Take for instance, the accusations from the two major parties. During the PPP and APRC regimes, Gambians who were unsympathetic to these two regimes felt left out of most sensitive positions in the country. People complained that important positions and scholarship awards sending people to study abroad were distributed based on ethnic favoritism, nepotism, and cronyism. Now the Coalition Government of neophyte President Ado came to power and the other side felt left out. Yet no one from either side is ready to accept the fact that ethnic favoritism, nepotism, cronyism, and capital control is a national problem and not a party problem. Now we have the Coalition Government in power the nincompoops from various quarters on the globe screaming spoiled mouthy chickens of tribalism from neophyte President Ado.
Instead of an intelligent conversation on the issues, we hear only accusations and counteraccusations. I do not think the present political system with parties formed along ethnic lines can be sustained for long. Let us find a political system that can work for us instead of the wholesale importation of other countries’ political systems, especially as those systems may not be applicable to us, given our level of social and cultural issues. I think we need to start a national dialogue on these issues with a view to addressing them. We should not delude ourselves into thinking that The Gambia has passed the stage of ethnic violence. Almost all the ethnic groups that committed the most horrific violence against one another lived harmoniously side-by-side for centuries, until one day something struck like lightning and set them ablaze. We should never underestimate our human depravity and propensity for evil. We need to create a democratic system where all citizens and members of government can own the government instead of wanting to own a part or a piece of it. In an ethnocratic government, everyone thinks only of how he or she can get something for himself or herself, or members of a certain ethnic group, instead of taking the whole country into consideration.
We have to foster the social cohesion necessary for social, political and economic reforms. The degree of social cohesion will determine the strength of the foundation of the economic, political, and legal institutions we build. Government’s ability to build better institutions, implement better policies, and alleviate fundamental problems will all depend on our social cohesion. Judith Maxwell, formerly the head of the Economic Council of Canada, describes social cohesion in this manner: Social cohesion is a process of building shared values and communities of interpretation, reducing disparities in wealth and income, generally enabling people to have a sense that they are engaged in a common enterprise, facing shared challenges, and that they are members of the same community. Positive changes or reforms will not grow out of mere political rhetoric; they require a conscious attempt on the part of our leaders to establish democratic institutions to better control corruption, deliver the public good instead of private ones, and ensure ethnic compromise and fair distribution of economic resources and positions, barring ethnic affiliations, cronyism and nepotism.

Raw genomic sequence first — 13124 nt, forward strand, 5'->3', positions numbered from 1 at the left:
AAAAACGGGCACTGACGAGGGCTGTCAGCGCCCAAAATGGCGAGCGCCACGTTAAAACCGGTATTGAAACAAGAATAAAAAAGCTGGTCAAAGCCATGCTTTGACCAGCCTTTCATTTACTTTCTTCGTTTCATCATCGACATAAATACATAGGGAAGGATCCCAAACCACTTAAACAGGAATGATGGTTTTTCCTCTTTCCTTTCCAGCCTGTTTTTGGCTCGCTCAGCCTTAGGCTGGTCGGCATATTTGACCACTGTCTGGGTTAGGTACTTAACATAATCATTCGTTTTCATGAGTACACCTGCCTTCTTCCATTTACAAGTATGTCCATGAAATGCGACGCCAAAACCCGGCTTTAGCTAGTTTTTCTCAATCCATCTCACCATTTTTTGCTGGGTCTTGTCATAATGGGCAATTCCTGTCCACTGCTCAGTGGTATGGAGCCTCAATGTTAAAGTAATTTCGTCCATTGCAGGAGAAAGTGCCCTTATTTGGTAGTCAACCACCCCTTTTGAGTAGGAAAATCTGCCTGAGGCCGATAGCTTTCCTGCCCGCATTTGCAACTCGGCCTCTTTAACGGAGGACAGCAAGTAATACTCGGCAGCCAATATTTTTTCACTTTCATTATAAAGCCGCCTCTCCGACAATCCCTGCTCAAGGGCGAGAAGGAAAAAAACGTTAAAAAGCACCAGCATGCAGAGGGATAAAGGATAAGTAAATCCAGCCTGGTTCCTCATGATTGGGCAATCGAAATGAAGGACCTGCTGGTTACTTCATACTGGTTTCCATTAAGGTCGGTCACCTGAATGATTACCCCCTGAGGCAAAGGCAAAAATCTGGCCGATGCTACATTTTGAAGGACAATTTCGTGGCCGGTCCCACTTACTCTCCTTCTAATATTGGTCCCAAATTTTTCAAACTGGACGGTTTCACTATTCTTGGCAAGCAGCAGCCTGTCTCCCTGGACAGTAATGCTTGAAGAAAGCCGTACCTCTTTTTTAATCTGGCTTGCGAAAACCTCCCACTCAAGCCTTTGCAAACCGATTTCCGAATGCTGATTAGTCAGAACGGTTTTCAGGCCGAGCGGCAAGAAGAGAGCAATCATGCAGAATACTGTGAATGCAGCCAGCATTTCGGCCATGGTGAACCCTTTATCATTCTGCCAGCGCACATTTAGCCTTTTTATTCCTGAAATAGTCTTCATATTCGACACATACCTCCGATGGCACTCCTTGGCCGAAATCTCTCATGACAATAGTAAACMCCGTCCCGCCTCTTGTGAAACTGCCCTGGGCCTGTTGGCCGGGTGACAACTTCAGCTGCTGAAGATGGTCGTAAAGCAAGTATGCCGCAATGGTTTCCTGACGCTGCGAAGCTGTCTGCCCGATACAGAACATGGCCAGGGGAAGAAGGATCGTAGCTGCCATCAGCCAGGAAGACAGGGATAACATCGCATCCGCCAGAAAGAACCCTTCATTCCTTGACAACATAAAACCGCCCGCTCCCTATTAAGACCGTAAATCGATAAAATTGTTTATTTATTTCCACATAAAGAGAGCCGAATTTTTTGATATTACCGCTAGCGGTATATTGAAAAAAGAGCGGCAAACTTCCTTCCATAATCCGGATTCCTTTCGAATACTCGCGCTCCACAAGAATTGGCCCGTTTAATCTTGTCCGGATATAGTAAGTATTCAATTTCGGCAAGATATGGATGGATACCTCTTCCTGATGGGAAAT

The crucial question now is: how do we make our political systems both stable and democratic? We can do this by creating a political system that espouses nationalism instead of ethnic divisions. There should be a basic sense of nationalism among all the Gambians. This can be reinforced by adoption of a few national symbols. We need to devise a business-like approach to politics where talents and skills are appreciated and rewarded instead of distributing positions along ethnic lines. We should also learn how to agree to disagree on important issues. Most importantly, we should seek to strengthen our democracy by ensuring that local people, who know their neighbors better than the president does, are allowed to select their own leaders. How can we talk about democracy when the people at the district levels can’t be trusted to select their own leaders and hold them accountable?
Furthermore, we need to promote dialogue among the various political factions and conduct summit diplomacy among the elites, as well as considering the idea of proportionality in the distribution of public goods, services and resources among the various ethnic pillars. It is also high time we learned to depoliticize critical issues and accept the government’s right to govern. In addition, there is the need for the political parties to seek votes along non-ethnic lines, perhaps among organizations such as teachers unions, trade organizations, workers unions, farmers, artisans, religious organizations and other grassroots groups. The parties should also start using surrogates who are discrete, gentle, polite, intelligent, wise, and cautious in their utterances, instead of using people of questionable character